<em>Library Journal </em>(starred review)

“This Anti(super)hero tale is jam-packed with action and fueled by Anna’s breathless, dizzying, exhilarating rage. Anna faces off with the supernatural, but she feels so very real as she rockets along on her furious and furiously-paced trajectory. Hench is a ride—I loved it.”

Joshilyn Jackson, <em>New York Times</em> bestselling author of <em>Never Have I Ever</em> <em></em>

"Walschots playfully pokes at both office politics and comic book absurdity while offering gripping action and gut-wrenching body horror. The inventive premise, accessible heroine, and biting wit will have readers eager for more from this talented author."

<em>Publishers Weekly</em> <strong>(starred review)</strong>

“This book is fast, furious, compelling, and angry as hell. It's a beautiful deconstruction of the superhero genre, and I'm only a little annoyed that I didn't think of it first.”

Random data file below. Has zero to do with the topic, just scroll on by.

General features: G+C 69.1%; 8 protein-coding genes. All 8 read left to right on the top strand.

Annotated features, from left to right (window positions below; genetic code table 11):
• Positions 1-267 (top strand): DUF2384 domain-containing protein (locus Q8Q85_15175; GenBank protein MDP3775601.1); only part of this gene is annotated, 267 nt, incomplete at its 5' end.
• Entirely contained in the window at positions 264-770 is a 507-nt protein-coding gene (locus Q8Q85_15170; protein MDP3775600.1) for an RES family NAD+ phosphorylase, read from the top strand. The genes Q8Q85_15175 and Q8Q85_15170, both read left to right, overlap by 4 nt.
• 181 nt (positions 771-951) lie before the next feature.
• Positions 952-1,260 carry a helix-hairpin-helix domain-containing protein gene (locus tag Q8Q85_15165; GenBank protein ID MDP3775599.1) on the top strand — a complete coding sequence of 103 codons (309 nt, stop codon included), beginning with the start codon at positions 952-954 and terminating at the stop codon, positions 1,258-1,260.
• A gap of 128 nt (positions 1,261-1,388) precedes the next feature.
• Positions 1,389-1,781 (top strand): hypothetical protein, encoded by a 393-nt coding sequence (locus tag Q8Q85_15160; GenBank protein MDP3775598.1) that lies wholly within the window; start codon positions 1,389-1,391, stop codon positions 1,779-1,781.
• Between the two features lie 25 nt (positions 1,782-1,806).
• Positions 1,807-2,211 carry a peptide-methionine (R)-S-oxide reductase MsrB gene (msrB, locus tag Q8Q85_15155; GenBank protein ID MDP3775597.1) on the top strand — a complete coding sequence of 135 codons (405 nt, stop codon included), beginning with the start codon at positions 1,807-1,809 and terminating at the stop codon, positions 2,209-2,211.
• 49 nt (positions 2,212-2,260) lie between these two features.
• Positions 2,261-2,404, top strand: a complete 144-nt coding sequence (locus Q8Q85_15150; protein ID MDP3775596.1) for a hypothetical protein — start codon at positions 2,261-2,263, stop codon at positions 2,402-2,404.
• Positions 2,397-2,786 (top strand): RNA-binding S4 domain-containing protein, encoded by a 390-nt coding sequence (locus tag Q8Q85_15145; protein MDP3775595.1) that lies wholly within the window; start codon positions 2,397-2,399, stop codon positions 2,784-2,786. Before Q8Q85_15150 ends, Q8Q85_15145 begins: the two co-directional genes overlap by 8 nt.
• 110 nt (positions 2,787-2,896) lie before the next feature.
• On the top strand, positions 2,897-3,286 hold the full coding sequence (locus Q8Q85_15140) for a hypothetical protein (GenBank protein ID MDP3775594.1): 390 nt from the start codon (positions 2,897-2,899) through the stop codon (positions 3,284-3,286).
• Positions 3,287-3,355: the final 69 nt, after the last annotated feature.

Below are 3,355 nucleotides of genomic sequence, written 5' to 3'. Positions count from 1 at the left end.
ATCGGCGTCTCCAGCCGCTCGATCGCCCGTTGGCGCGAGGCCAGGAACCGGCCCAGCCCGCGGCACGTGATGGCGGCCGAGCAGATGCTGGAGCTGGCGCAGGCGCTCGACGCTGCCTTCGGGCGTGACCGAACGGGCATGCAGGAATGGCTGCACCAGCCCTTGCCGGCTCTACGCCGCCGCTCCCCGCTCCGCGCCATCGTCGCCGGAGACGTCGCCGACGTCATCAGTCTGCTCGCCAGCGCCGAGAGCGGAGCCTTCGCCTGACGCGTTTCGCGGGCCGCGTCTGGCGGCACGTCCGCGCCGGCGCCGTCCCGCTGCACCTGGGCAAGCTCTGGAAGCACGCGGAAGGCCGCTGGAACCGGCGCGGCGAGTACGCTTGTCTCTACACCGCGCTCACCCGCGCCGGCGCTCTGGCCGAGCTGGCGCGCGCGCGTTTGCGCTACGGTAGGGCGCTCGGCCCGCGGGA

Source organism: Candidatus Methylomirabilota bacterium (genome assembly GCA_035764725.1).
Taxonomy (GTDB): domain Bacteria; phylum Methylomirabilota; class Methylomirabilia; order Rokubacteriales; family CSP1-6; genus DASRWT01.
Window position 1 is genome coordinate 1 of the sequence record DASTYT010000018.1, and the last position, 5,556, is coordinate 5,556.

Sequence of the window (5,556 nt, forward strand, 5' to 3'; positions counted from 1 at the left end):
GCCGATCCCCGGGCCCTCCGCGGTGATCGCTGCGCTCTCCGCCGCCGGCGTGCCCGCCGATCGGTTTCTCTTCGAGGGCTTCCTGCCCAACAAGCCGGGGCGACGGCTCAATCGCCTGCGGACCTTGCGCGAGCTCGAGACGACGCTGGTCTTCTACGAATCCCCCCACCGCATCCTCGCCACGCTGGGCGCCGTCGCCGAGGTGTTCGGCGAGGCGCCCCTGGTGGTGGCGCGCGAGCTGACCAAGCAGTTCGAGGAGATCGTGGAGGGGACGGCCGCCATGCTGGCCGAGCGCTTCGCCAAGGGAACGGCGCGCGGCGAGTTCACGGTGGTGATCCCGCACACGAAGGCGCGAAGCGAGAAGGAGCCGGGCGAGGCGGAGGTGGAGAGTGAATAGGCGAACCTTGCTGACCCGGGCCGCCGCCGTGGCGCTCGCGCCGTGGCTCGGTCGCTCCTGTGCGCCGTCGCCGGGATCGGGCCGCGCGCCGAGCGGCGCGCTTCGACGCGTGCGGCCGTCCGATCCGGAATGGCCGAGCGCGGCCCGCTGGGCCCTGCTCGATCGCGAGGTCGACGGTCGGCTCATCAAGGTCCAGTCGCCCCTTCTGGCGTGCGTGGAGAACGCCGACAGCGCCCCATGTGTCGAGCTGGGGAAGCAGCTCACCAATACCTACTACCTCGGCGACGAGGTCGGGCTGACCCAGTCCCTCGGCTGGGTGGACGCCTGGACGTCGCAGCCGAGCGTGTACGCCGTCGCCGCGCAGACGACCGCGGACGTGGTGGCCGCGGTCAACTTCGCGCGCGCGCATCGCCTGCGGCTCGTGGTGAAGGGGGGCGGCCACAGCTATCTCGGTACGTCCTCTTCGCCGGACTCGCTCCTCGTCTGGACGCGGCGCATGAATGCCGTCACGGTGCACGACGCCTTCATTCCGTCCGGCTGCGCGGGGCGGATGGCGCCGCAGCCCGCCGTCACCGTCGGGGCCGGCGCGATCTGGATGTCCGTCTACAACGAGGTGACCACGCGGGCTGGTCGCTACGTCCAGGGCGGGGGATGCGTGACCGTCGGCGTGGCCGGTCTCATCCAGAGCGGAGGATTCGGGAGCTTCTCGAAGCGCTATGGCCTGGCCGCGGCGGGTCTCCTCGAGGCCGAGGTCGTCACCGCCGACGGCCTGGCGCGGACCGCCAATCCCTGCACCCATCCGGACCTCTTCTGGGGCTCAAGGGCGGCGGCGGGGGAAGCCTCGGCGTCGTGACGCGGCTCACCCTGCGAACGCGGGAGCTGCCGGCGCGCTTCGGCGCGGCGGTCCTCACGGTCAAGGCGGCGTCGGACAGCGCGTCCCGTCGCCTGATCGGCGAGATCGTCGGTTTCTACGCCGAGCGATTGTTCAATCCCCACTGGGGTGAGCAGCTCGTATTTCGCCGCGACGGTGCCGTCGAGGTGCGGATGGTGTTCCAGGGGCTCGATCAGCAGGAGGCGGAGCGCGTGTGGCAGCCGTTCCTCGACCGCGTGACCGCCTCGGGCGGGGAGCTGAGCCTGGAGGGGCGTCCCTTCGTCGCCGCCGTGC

Seanan McGuire, <em>New York Times</em> bestselling author

“Walschots delivers a book that’s dark and honest, sharp and raw, full of visceral tenderness and breathtaking insight. Hench belongs in a lineage of superhero prose fiction that includes Robert Mayer’s Superfolks (which it surpasses) and Samit Basu’s Turbulence (which it equals), and is one of the best books I read in 2020. I rarely hope for sequels to books that function beautifully as standalones, but am actively longing for one here.”

Amal El-Mohtar, Hugo Award–winning writer and coauthor of <em>This Is How You Lose the Time War</em>

"A clever, witty, vigorous, and well-crafted adventure […] by turns hilarious and tragic, alternately rudely juvenile or sophisticated."

<em>Locus </em>Magazine